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Monday / April 15.
HomemipatientPondering the Imponderable

Pondering the Imponderable

An unanticipated diagnosis of diabetes type 2 set about a cascade of ocular complications leading to a precarious situation.

Ray,* a 60-year-old male, presented for the first time to my practice after COVID-19 lockdowns. He wanted new rigid gas permeable (RGP) contact lenses for his keratoconus as he had recently lost a lens, and was wearing an older lens, which was deposited and scratched. He was struggling with his vision.


Ray has a complex ocular history.

Since the age of 15, Ray had been managing high myopia with RGP contact lenses. He had been diagnosed with keratoconus at age 39 and was diagnosed with type 2 diabetes following a routine blood test at 54. Ray’s diagnosis was a surprise to all as he felt and looked healthy. At diagnosis his blood glucose levels were alarmingly high at 28mmol/L, resulting in hospital admission until his blood glucose levels were under control. Ray does have a strong family history of type 2 diabetes with both parents suffering from the disease.

Ray developed cataracts in both eyes soon after his diabetes type 2 diagnosis. Right cataract surgery was performed first, with the view of performing the left soon after. Unfortunately he developed diabetic macular oedema (DMO), which was treated with anti-VEGF injections.

A plan to refit Ray with a new RGP lens for his right eye was disrupted by COVID-19 lockdowns, so he had continued with an RGP contact lens in his left eye only.

During that time, he allowed his health to lapse; living a sedentary life, trading exercise for the couch, and healthy eating for junk. As a consequence, his blood sugar levels elevated. However, once lockdowns were lifted, he resumed exercise and improved his diet, and his blood sugar levels returned to 6mmol/L.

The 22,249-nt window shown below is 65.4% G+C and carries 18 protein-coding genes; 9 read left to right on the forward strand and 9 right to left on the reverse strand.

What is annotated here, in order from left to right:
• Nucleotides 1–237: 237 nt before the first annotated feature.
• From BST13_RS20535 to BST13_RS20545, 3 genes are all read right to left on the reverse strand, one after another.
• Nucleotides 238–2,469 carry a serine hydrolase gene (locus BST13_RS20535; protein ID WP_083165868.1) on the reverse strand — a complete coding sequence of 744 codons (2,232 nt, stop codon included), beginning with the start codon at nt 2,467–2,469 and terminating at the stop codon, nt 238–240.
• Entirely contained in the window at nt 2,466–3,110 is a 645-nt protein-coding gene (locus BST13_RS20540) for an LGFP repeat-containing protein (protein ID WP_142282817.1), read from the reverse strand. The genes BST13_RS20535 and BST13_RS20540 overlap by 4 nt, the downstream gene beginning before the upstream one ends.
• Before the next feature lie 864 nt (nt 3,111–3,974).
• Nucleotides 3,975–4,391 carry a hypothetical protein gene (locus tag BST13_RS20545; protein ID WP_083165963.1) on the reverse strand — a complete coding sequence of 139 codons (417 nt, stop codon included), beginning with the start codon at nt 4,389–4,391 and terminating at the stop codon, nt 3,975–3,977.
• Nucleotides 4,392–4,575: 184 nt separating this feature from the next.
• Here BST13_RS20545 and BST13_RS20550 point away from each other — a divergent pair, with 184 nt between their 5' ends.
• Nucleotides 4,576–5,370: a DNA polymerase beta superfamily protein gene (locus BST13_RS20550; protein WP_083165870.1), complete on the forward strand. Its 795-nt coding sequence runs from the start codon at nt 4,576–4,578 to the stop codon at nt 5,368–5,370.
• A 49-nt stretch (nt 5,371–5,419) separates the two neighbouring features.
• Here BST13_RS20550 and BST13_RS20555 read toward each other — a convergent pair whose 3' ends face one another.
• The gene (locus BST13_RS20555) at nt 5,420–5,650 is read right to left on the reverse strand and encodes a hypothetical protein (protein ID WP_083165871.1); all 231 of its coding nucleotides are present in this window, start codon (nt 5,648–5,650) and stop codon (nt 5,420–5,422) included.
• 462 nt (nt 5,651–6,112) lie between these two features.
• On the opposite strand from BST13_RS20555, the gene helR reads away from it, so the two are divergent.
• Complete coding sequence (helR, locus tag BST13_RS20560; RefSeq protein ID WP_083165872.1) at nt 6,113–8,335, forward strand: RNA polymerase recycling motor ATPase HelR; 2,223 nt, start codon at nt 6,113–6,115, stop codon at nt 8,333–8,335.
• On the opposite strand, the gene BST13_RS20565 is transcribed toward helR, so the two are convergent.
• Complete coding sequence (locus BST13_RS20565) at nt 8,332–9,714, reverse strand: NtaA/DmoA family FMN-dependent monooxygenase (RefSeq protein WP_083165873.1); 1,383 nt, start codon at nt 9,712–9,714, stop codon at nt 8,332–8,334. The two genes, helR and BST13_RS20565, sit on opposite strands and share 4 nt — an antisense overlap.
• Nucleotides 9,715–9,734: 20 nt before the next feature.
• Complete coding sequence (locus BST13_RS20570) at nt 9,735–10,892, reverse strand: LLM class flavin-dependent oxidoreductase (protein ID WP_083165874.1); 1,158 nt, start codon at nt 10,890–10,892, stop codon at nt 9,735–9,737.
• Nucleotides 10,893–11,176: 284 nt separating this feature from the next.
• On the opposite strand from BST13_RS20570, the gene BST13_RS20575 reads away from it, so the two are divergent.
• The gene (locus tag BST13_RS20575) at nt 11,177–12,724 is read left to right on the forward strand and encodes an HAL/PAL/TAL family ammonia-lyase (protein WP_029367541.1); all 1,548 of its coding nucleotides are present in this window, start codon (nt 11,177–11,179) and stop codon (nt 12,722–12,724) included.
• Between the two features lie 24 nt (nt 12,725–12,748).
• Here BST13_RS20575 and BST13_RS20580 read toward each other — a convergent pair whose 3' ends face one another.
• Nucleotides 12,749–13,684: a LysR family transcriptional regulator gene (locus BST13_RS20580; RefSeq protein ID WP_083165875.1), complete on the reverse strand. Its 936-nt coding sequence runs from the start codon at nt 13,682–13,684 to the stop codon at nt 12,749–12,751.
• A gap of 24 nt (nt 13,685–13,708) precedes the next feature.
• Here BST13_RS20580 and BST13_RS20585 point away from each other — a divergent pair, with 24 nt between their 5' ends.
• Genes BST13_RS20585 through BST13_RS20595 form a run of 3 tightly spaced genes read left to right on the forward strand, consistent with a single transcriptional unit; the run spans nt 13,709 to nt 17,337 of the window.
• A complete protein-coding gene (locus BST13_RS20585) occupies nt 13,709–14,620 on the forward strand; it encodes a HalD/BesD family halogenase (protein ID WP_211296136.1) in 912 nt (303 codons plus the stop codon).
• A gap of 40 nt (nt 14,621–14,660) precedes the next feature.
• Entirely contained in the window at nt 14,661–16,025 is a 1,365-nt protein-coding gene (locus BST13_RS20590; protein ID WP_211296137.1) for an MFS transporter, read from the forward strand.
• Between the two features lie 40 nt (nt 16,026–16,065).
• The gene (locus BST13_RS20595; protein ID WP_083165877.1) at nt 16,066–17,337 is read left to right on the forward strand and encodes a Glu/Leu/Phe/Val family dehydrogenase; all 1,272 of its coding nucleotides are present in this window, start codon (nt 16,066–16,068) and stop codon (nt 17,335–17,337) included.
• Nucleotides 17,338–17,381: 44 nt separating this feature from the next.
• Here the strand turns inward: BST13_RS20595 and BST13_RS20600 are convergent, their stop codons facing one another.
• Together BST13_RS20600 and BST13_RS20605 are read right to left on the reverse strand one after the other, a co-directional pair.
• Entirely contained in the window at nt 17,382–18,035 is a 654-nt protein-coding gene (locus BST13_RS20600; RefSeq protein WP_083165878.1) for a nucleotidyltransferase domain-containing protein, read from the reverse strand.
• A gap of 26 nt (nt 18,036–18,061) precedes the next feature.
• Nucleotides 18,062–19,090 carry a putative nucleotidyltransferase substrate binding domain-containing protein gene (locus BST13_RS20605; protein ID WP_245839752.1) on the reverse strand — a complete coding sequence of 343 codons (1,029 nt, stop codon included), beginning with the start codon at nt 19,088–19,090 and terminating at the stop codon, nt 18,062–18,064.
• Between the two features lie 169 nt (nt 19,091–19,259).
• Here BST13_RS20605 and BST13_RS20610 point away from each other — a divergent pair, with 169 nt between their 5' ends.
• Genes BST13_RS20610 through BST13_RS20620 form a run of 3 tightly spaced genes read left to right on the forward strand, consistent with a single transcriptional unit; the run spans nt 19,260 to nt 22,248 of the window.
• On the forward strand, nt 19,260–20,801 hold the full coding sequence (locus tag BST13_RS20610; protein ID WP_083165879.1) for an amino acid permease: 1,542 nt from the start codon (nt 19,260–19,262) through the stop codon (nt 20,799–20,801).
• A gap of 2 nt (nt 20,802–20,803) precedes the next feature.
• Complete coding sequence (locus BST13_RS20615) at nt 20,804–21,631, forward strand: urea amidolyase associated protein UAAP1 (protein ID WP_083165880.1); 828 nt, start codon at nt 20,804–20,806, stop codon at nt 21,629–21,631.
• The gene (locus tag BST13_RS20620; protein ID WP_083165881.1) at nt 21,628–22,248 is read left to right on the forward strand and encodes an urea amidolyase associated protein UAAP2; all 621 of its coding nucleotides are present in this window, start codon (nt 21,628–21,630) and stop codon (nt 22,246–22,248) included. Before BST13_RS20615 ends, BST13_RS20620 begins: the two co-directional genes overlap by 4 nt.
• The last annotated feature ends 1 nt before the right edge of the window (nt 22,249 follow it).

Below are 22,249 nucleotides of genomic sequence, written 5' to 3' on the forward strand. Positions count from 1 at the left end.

Ray was prompted to seek optometric care after he lost his left contact lens, and had to rely on an older lens. He assumed his reduced vision was due to the age of the older lens.


When Ray presented in my practice, his unaided right eye vision was count fingers. The left RGP contact lens, which was deposited and scratched, enabled 6/38 vision. A contact lens fitting revealed no improvement in contact lens acuities.

Anterior examination revealed a clear right intraocular lens, and moderate posterior subcapscular changes in the left ocular lens. There was moderate corneal thinning and ectasia in the both eyes R>L. There was also mild apical corneal scarring in the right eye.

A mydriatic fundus examination revealed right disc pallor, and a healthy optic nerve in the left eye. There were a few flame haemorrhages noted in the right eye (Figure 1), and milder diabetic retinopathy (DR) in the left. Optical coherence tomography (OCT) revealed bilateral macula oedema R>L (Figures 2).


Ray was referred to a retinal specialist. He had multiple anti-VEGF injections (Eylea) in both eyes, which improved the macula oedema, however the right eye did not resolve, even on monthly dosing. His treatment was escalated to right intravitreal steroid injections (triamcinolone) and later, Ozurdex intravitreal implants every two to three months. This significantly improved the oedema, however it did not result in complete resolution. Over time, the left eye recovered to 6/12 contact lens acuity; but the macula oedema stopped responding to Eylea; fortunately it responded well to Vabysmo when switched. During this process, which spanned 20 months, his left cataract significantly worsened.

He returned to my practice to be refitted with contact lenses. The plan was that if the right eye could be improved to a reasonable level, left cataract surgery would be performed. However, if a new contact lens could improve his vision in the left eye to driving vision, cataract surgery would be delayed.

With his new lenses, Ray’s contact lens acuities were R 6/75, L 6/18. OCT revealed pervading macula oedema in the right eye and no oedema in the left (Figure 3).

The severity of Ray’s cataract had already reached a point where it hindered his ability to drive. However, his corneal surgeon was hesitant to proceed with cataract surgery until his vision loss was such that he could no longer work and function.

Given the long duration of the DMO in the right eye with minimal recovery in vision, the prognosis was poor. The left eye was essentially Ray’s ‘only’ eye and his corneal surgeon and Ray did not wish to risk worsening his DR while he was still functioning. The strategy was to monitor for now.